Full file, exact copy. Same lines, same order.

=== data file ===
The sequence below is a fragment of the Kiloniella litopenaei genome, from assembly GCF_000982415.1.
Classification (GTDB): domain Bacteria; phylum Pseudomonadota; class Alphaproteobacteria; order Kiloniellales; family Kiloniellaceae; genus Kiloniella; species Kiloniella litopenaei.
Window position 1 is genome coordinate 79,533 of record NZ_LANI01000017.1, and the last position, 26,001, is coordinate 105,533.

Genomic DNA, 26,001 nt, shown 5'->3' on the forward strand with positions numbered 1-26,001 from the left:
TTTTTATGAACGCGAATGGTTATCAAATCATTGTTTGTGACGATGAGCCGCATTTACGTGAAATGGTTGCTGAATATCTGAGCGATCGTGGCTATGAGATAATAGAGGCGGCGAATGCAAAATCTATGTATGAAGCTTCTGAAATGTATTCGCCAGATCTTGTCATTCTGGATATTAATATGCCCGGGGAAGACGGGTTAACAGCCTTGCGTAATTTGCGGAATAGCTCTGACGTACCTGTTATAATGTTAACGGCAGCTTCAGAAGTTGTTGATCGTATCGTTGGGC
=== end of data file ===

The sequence below is a fragment of the Kiloniella litopenaei genome, from assembly GCF_000982415.1.
Classification (GTDB): domain Bacteria; phylum Pseudomonadota; class Alphaproteobacteria; order Kiloniellales; family Kiloniellaceae; genus Kiloniella; species Kiloniella litopenaei.
Window position 1 is genome coordinate 79,533 of record NZ_LANI01000017.1, and the last position, 26,001, is coordinate 105,533.

Genomic DNA, 26,001 nt, shown 5'->3' on the forward strand with positions numbered 1-26,001 from the left:
TTTTTATGAACGCGAATGGTTATCAAATCATTGTTTGTGACGATGAGCCGCATTTACGTGAAATGGTTGCTGAATATCTGAGCGATCGTGGCTATGAGATAATAGAGGCGGCGAATGCAAAATCTATGTATGAAGCTTCTGAAATGTATTCGCCAGATCTTGTCATTCTGGATATTAATATGCCCGGGGAAGACGGGTTAACAGCCTTGCGTAATTTGCGGAATAGCTCTGACGTACCTGTTATAATGTTAACGGCAGCTTCAGAAGTTGTTGATCGTATCGTTGGGC